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Discussion Kalpit patel

I read this article Technical opinion: Comparing Java vs. C/C++ efficiency differences to interpersonal differences by Lutz Prechelt. The 40 program implementations investigated were created by graduate students during the course of a controlled experiment on a different question. There were about 24 programs written in Java, 11 in C++, and 5 in C. Each program was written by a single person. These programmers had an average of 8 years of programming experience and estimated that they had previously written an average of 100 KLOC each (median: 20 KLOC).

All programs were asked to implemented the same functionality, namely a conversion of telephone numbers into word strings. The program first loads a dictionary of 73,113 words into memory from a flat text file (one word per line, 93KB overall). Then it reads "telephone numbers" from another file, converts them one by one, and prints the results. The task of the program is to find a sequence of words such that the sequence of characters in these words exactly corresponds to the sequence of digits in the phone number. All possible solutions must be found and printed. The solutions were created word by word and if no word from the dictionary could be inserted at some point during that process, a single digit from the phone number could appear in the result at that position. Many phone numbers had no solution at all.

The programmers were asked to write as reliable a program as they could. Efficiency was less important. However, a runtime limit (not quantified to the programmers in advance) was imposed during the acceptance test and many programs failed to satisfy it on the first attempt and had to be optimized before they were accepted. All 40 programmers found that writing the program took between 3 and 63 work hours (median: 10 hours, mean: 14 hours) and the resulting program had between 107 and 614 lines (median: 244 lines, mean: 277 lines, excluding comments).

All measurements presented were taken on a Sun Ultra 1 Unix workstation with 192MB main memory running the SunOS 5.5.1 (Solaris 2.5) operating system. The C/C++ programs were compiled with the GNU gcc/g++ compiler version 2.7.2, the Java programs ran under Sun's Java development kit (JDK) 1.2 reference implementation with a just-in-time compiler (JIT). The execution of the JIT is embedded in the execution of the program, hence all data presented includes the time or memory consumed by the JIT compilation.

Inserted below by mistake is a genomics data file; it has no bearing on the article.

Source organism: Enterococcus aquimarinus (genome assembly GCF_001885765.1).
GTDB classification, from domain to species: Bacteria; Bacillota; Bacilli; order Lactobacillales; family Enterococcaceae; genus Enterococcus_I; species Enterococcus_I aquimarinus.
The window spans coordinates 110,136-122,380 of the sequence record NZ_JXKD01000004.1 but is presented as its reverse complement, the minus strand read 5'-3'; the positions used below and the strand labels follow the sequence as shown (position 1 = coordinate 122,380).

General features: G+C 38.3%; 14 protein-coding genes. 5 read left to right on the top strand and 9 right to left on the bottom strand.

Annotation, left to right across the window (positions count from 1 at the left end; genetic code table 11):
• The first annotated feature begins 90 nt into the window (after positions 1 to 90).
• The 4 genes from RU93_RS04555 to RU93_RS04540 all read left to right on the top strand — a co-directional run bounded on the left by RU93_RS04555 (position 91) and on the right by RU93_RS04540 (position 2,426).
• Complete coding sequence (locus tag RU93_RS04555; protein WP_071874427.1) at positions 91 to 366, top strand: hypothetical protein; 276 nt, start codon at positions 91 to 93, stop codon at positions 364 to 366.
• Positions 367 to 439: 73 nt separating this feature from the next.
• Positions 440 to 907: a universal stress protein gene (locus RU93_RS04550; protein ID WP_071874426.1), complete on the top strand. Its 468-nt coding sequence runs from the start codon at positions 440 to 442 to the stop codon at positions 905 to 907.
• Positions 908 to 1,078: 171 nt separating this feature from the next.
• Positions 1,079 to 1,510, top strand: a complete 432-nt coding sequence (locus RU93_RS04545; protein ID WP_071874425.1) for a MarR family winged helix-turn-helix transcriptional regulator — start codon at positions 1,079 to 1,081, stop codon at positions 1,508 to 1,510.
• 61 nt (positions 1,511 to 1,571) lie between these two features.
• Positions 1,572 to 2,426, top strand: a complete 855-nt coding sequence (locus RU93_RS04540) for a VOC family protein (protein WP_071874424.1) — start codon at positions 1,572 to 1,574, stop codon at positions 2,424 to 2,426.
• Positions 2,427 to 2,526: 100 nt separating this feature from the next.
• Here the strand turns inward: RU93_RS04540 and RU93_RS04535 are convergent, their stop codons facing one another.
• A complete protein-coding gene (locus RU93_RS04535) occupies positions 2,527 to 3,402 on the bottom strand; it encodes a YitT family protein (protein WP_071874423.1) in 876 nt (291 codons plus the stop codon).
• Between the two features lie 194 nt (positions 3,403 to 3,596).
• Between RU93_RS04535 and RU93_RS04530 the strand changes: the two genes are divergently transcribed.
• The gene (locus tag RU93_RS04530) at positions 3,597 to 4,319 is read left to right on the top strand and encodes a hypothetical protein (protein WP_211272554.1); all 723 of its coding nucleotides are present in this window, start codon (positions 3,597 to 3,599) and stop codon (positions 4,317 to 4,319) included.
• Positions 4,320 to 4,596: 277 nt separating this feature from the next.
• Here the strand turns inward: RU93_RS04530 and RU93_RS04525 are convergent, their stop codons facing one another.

The results were the average memory requirement of the java programs is two to three times larger then that of c or c++ prgorams. The bad/good ration was about 3.7 for the c/c++ programs and 1.7 for java programs.

The median runtime of the Java programs is over three times that of the C/C++ programs.
The three fastest Java programs are about twice as fast as the median C/C++ program and 10 times slower than the three fastest C/C++ programs.
The runtime, bad/good ratio is 32 for C/C++ and 37 for Java. This high variability stems from rather huge differences in the actual search routines: The load time bad/good ratio is only 3 for C/C++ and 5 for Java, but the processing time bad/good ratio is as high as 153 for C/C++ and 71 for Java.

as we see here java takes more memory is lot slower in the the runtime processing time, this is a very big limitation on the java side when it comes to day to day applications. Most of the networking and gaming programers use c++ or C as there first choise because when the speed matters java is just too slow to work with. This article is from the view point of a runtime processing. if we were to think about it fromt he web development point of a view Java is a great choise. Java is full of features that help make programers life eassy.

i read R. Steven French discussion on his article "An empirical comparison of C, C++, Java, Perl, Python, Rexx,
and TCL for a search/string-processing program" both mine and his article goes to support that c/c++ family of languages tend to be faster then java and few other scripting languages. i personally think at the end it come's down the to user's and programers choise of language. the speed stability and securtiy of a software is only as good as programers skills to design and code. i have seen people compare java and c/C++ software all the time, but i think the main diffrence in the results is when the software is using a lot of threds.

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